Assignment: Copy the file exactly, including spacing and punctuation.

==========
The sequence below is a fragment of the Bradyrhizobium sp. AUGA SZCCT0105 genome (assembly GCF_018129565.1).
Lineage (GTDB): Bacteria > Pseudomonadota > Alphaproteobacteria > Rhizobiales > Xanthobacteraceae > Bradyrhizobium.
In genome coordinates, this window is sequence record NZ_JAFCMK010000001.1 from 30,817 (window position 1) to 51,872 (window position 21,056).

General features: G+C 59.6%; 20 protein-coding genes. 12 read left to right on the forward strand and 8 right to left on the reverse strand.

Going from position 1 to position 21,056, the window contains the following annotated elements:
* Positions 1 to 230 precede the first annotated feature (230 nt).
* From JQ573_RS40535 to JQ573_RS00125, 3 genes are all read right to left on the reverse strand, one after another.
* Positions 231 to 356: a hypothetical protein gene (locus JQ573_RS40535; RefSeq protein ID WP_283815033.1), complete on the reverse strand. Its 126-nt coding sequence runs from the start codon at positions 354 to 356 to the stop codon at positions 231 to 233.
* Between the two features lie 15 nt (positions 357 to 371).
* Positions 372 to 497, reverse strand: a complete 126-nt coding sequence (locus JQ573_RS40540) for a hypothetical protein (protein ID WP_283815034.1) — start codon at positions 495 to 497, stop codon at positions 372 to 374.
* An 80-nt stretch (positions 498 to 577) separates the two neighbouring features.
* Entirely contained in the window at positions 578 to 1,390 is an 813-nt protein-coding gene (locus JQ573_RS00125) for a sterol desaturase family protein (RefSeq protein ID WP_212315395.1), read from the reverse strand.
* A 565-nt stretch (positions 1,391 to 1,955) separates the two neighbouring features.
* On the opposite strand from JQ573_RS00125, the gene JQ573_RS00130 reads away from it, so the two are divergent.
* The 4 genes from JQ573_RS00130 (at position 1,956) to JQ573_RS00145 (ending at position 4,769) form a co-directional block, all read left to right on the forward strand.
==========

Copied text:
The sequence below is a fragment of the Bradyrhizobium sp. AUGA SZCCT0105 genome (assembly GCF_018129565.1).
Lineage (GTDB): Bacteria > Pseudomonadota > Alphaproteobacteria > Rhizobiales > Xanthobacteraceae > Bradyrhizobium.
In genome coordinates, this window is sequence record NZ_JAFCMK010000001.1 from 30,817 (window position 1) to 51,872 (window position 21,056).

General features: G+C 59.6%; 20 protein-coding genes. 12 read left to right on the forward strand and 8 right to left on the reverse strand.

Going from position 1 to position 21,056, the window contains the following annotated elements:
* Positions 1 to 230 precede the first annotated feature (230 nt).
* From JQ573_RS40535 to JQ573_RS00125, 3 genes are all read right to left on the reverse strand, one after another.
* Positions 231 to 356: a hypothetical protein gene (locus JQ573_RS40535; RefSeq protein ID WP_283815033.1), complete on the reverse strand. Its 126-nt coding sequence runs from the start codon at positions 354 to 356 to the stop codon at positions 231 to 233.
* Between the two features lie 15 nt (positions 357 to 371).
* Positions 372 to 497, reverse strand: a complete 126-nt coding sequence (locus JQ573_RS40540) for a hypothetical protein (protein ID WP_283815034.1) — start codon at positions 495 to 497, stop codon at positions 372 to 374.
* An 80-nt stretch (positions 498 to 577) separates the two neighbouring features.
* Entirely contained in the window at positions 578 to 1,390 is an 813-nt protein-coding gene (locus JQ573_RS00125) for a sterol desaturase family protein (RefSeq protein ID WP_212315395.1), read from the reverse strand.
* A 565-nt stretch (positions 1,391 to 1,955) separates the two neighbouring features.
* On the opposite strand from JQ573_RS00125, the gene JQ573_RS00130 reads away from it, so the two are divergent.
* The 4 genes from JQ573_RS00130 (at position 1,956) to JQ573_RS00145 (ending at position 4,769) form a co-directional block, all read left to right on the forward strand.